Pumpkin Bread & Gift Giving

Hello all, I hope you enjoyed your weekend.  Mine didn’t go quite the way I planned, but I stilled managed to get everything done that I set out to do.  This included making and wrapping pumpkin bread to share in a post with you all today. 

I have been making this bread for the last three years after stumbling on the recipe at Décor Chick.  I am not going to reinvent the wheel, and all the details for this recipe can be found on this amazing blog.  Here are a couple of shots of me lining up all the ingredients and into the oven they went.  I made 8 mini loaf pans from this one recipe. 

After they baked and cooled I got started on the fun part, wrapping.  The holidays are fast approaching and regardless of what you celebrate in your home, I’m sure there is a fabric or scrapbook paper out there to suit your needs.  I made these for Thanksgiving and Christmas just to give you some ideas.  

I began by picking out some fall colored and Christmas themed scrapbook papers, and some coordinating colors of card stock.  All of these were 50% off at Hobby Lobby.  I also purchased and pair of fancy scissors, a circle template, raffia, some scrapbook mounting squares, and clear cellophane treats bags.  The fabric I bought at the local fabric store around the corner from my home. Out of my own closet I got out the paper cutter, pop-up tape strips, and my favorite PSA Essentials stamp.  The one for this project says “From the Kitchen of Marta”, but I’ll get into more detail on these later in the week. I’m a little obsessed with them. I usually stamp an entire sheet of Avery circle labels and keep them in the front pocket of my recipe binder. When I give food trays or bread to others I pull one out and pop it on top.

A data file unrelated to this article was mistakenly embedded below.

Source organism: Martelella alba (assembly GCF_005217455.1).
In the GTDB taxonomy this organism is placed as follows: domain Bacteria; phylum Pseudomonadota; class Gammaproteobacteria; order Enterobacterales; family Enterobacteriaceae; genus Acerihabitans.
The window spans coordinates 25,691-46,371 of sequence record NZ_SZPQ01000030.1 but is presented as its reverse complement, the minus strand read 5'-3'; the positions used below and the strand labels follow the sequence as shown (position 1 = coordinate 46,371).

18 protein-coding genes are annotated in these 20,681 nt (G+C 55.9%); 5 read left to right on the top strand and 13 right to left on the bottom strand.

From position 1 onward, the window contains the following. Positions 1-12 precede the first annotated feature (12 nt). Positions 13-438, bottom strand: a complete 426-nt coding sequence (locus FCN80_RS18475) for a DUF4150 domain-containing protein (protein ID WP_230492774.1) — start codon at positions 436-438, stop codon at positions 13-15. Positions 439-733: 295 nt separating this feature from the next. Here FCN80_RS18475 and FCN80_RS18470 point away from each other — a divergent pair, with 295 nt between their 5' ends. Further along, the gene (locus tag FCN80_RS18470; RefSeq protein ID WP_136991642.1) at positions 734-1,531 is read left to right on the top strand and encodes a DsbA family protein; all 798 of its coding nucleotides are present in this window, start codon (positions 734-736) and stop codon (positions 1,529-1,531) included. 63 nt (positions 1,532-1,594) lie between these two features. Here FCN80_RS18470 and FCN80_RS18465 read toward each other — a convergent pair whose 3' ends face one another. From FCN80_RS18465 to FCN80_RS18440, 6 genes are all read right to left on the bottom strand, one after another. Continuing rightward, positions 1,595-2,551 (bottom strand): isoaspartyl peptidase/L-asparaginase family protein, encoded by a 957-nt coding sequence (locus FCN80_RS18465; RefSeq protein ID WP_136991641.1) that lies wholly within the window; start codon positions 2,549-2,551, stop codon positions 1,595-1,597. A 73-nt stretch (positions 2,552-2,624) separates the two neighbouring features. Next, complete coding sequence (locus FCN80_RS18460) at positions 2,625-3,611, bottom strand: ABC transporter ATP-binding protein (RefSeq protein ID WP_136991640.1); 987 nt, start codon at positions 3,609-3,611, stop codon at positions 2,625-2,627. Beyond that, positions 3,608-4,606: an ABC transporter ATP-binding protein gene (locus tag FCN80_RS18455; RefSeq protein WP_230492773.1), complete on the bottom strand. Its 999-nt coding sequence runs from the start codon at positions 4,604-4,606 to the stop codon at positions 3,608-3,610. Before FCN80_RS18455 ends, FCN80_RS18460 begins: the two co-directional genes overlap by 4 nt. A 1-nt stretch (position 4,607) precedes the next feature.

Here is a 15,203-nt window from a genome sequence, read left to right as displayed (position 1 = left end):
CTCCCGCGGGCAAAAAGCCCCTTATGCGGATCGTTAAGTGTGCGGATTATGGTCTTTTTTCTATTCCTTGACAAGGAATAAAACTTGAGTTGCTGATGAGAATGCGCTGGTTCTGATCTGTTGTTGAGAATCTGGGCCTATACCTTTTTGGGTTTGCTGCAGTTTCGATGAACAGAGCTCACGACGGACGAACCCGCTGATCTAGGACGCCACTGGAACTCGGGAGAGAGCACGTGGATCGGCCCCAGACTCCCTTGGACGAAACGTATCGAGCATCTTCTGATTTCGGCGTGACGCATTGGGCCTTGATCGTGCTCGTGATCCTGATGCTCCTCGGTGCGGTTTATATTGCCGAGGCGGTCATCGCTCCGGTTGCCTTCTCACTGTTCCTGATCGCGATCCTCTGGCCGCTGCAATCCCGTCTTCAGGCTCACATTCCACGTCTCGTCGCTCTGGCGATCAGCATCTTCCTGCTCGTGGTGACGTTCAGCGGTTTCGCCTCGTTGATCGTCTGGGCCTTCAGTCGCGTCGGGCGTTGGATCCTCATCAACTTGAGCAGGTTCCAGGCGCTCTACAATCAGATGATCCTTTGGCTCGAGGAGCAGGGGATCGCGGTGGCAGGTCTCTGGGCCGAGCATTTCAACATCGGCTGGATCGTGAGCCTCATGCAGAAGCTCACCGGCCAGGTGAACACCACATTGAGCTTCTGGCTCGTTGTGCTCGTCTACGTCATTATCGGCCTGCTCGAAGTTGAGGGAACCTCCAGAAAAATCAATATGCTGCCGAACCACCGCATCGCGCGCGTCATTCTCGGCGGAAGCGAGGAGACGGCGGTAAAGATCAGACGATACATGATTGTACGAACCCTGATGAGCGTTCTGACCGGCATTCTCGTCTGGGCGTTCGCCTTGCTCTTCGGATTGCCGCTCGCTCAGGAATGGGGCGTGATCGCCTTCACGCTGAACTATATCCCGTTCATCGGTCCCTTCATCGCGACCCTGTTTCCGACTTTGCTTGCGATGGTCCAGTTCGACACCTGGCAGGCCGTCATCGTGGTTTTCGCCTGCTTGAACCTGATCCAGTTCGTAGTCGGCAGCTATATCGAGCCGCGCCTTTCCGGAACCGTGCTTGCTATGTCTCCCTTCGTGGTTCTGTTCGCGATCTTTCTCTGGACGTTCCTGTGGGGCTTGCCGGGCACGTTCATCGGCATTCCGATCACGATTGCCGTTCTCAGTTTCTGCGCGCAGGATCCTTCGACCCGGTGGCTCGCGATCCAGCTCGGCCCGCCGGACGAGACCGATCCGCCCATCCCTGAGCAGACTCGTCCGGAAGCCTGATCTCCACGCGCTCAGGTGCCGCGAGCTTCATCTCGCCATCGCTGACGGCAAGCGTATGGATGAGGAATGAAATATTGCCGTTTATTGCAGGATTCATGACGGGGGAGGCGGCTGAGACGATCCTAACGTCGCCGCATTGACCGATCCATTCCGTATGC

I began with the easiest and that was to place the loaf in a cellophane bag, fold the end under the bottom and secure with tape.  I cut a 1 inch strip of the scrapbook paper and wrapped it around the center of the loaf and secured it with a circle label. 

Next with this same theme I wrapped the strip around the loaf, but this time secured it with a coordinating color card stock label.  I stamped the cardstock and carefully cut the circle out with the decorative edge scissors. I used a mounting strip to secure the label on top.   

I wanted to purchase a punch, but dang it all they weren’t on sale this weekend, so that will have to wait for another day.  The scissors were $1.99 and did the job quite nicely.  I liked the look of both of these and the possibilities are endless really. 

Next I dusted off the sewing machine and got to work on the next wrapping technique by sewing up some festive gift bags.  This was a trial and error process, and unfortunately there was one error. After I made the bag below I cut it a little too short for the loaf of bread, but hey don’t sweat it I’ll just have to wrap something smaller with that bag.  Nothing goes to waste around here. 
I used a clean loaf pan as my gauge for this project and found the measurements that suited me best.  I cut the fabric to a 14” square.  The 7" picture below is folded over.


I folded the right sides together and hemmed along the long side and one short side. I cut the opening with my pinking shears and I was finished.  This makes a nice little bag for giving the bread as gifts, and if you are not on speaking terms with your sewing machine, this is more than enough and you can stop here. 

But if you have developed a rapport with your machine as I have then move onto this next step to dress it up just a bit more.  I cut the next bag the same as before. After sewing the side and bottoms seam, I folded the sewn end to a point and secured it with a pin.  I eyeballed approximately 1 inch from the corner and sewed it straight across. 


I did this for both sides and when it is turned right side out it created it nice square end.  Because I wasn’t going for the cover of Craft Weekly, I cut the open end with my pinking shears and voila.  There you have it, quick and easy little gift bag for yummy gift giving. 

I made a couple of gift tags to coordinate and prepared to shower my neighbors with pumpkin bread.  Anyone who lives near me has come to enjoy this time of year because they know goodies will soon be coming their way. 
A couple of them were thrown off by the early Christmas present, but they all follow the blog, so they understood completely why I jumped the gun a little.